Buying a used truck is not simply a matter of trust. It is impossible to evaluate the actual condition of a vehicle at first glance and the buying process requires meticulous attention to detail. Here are a few tips that will help you buy with confidence a used truck.
What are your needs?
First of all, ask yourself which type of tasks and trips you will be doing and how much capacity your truck will need. What terrain will you be driving on and what type of driving will you be doing? What will you be using the truck for?
These questions will help you evaluate the horsepower, torque and capacity your truck will need. You won’t be looking for the same truck wither you are planning to make short urban trips or transport loads over hilly terrain on long rides.
Where to find used trucks for sale?
You need to identify the best places to shop for a used truck. Many options are available. For instance, you can locate local used truck dealers or find out about the auctions that take place in your area. Another great option is to browse through online classified ads. Specialized websites enable you to filter your search by mileage, price or location, in order to help you find, in a few clicks, a targeted range of used trucks for sale online.
How to inspect a used truck?
Nowadays, it can be relatively easily to tamper with the mileage meter – therefore you should never rely entirely on the number specified on the dashboard. In order to control its authenticity, you can check the information given in repair bills and maintenance records. Most mechanics will mark the last mileage date of an oil change on the air filter. The level of wear on the pedals and driver’s seat can also be a good indicator. Check the history of the truck. If it has suddenly no longer been used in the last year or two, you might have a reason to be suspicious. In such case, ask the seller about it directly and watch his reaction.
Tires are essential to a vehicle’s safety. Heavily worn tread will prevent a tire from performing as designed and can lead to unsafe driving conditions. But cracks in the rubber compounds of a tire will also start develop over time, regardless of the condition of the tread. A tire that is over 6 years old poses a safety hazard. You can find out about a tire’s age by looking for a six-digit number placed on every tire. The first two digits will indicate the week it was made and the last two digits, the year of manufacture.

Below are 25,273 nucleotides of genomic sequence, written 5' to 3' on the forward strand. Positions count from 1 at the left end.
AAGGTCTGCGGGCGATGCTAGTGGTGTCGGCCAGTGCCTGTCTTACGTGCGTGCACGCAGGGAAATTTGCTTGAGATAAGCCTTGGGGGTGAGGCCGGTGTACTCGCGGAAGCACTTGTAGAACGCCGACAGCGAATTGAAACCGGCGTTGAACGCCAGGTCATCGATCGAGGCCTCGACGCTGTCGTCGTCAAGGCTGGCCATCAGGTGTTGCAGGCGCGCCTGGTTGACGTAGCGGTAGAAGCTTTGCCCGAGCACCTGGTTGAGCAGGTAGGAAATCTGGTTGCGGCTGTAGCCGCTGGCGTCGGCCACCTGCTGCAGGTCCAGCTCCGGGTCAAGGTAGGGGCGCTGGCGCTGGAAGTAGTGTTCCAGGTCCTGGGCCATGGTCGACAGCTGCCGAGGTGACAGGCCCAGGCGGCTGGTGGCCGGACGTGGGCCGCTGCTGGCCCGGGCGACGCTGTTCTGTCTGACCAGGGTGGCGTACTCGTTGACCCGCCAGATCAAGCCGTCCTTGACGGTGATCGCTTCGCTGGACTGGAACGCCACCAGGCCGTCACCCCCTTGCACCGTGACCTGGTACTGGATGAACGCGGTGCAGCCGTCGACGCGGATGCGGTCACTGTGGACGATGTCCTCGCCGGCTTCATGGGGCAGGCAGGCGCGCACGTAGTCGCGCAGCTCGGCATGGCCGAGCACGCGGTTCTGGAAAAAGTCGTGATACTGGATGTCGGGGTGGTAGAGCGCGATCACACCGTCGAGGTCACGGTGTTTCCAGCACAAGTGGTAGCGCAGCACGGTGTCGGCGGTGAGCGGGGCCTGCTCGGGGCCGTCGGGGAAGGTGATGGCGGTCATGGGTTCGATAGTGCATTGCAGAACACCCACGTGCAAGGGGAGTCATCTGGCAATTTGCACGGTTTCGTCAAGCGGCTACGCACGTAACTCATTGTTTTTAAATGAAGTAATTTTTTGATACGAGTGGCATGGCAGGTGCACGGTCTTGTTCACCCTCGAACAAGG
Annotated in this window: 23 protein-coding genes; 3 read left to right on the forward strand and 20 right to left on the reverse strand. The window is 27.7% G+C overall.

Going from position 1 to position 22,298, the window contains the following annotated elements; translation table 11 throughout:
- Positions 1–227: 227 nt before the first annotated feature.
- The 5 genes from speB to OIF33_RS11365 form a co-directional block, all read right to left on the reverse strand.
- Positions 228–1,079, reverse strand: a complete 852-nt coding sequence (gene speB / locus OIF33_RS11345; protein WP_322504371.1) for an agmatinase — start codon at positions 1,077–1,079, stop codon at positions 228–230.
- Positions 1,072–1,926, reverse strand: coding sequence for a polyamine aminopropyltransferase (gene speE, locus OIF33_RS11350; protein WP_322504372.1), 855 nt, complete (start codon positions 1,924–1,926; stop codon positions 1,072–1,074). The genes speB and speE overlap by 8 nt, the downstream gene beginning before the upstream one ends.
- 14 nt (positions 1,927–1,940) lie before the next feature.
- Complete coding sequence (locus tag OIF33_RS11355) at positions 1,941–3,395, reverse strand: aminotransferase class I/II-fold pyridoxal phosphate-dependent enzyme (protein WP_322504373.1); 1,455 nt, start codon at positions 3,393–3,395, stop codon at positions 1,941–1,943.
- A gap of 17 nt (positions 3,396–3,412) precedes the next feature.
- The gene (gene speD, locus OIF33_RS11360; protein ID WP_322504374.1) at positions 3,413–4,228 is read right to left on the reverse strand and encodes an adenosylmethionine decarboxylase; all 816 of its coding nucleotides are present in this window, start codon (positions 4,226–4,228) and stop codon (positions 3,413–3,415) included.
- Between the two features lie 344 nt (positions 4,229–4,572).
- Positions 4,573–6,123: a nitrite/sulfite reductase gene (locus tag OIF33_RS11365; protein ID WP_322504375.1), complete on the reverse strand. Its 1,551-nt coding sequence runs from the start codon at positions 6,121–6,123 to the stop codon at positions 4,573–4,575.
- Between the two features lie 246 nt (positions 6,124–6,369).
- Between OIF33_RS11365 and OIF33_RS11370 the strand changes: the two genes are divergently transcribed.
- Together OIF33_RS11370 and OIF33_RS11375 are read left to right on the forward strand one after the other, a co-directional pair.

- Paintwork and Bodywork
A damaged vehicle might have been fully repaired and seem to suffer no “sequels”, but it is also possible that the vehicle was not repaired properly. Some unscrupulous sellers might omit to say that the vehicle was once damaged. Inspect the truck in broad daylight and watch for slight color differences of paint and deformation. Repairs almost always leave traces.
An inspection of the engine can offer a lot of information about the condition of the truck. Have a look under the hood and check for any signs of oil or coolant leaks, poor quality repairs or lack of regular maintenance. A smell of burnt oil or antifreeze might be a sign of possible problems. Remember to look out for oil leaks under the truck too. Check the lower part of the engine and transmission with a flashlight. Everything there should be dry. Do not stop your inspection at the sight of a clean and shiny engine as used truck sellers sometimes clean the engine before showing it potential sellers.
- Brake Pads and Drums
Brakes are vital to any vehicle and even more so for large vehicles such as trucks. Sometimes, you can check pad wear without taking off the wheels. Usually, you can see the brake pad through the wheel. Once you find it, notice its thickness. If it appears to be very thin, it’s almost used up. You should also check your brake drums for cracks and make sure no oil is leaking into them.
What to look for in a test ride?
After careful examination of the truck, it is essential to test drive the vehicle. You might want to take somebody with you on a test drive. This extra person will be able to notice things like engine noises or vibrations that you might be oblivious to.
Try out the brakes: in a safe place, try a panic stop and obverse how they behave. Then drive the truck for a few miles and shut the engine off. Allow it to cool down for a moment, start it again and check how the engine reacts upon starting the second time. Accelerate very slowly to verify if the transmission shifts smoothly. Then take it up to highway speed to test the engine.
How to negotiate the best deal with the seller?
Once you have selected several makes and models of trucks in your price range, test driven them and narrowed your search to just one vehicle, it is time to start the negotiation process.
Remember that a used truck is only worth what someone is willing to pay for it. Consequently, the first step towards negotiating a lower price for your used truck is to figure out its trade in value.
When making an offer, do not present your maximum spending limit but a floor offer so that you can meet in the middle and settle on a price that’s more or less equal to the car’s average value.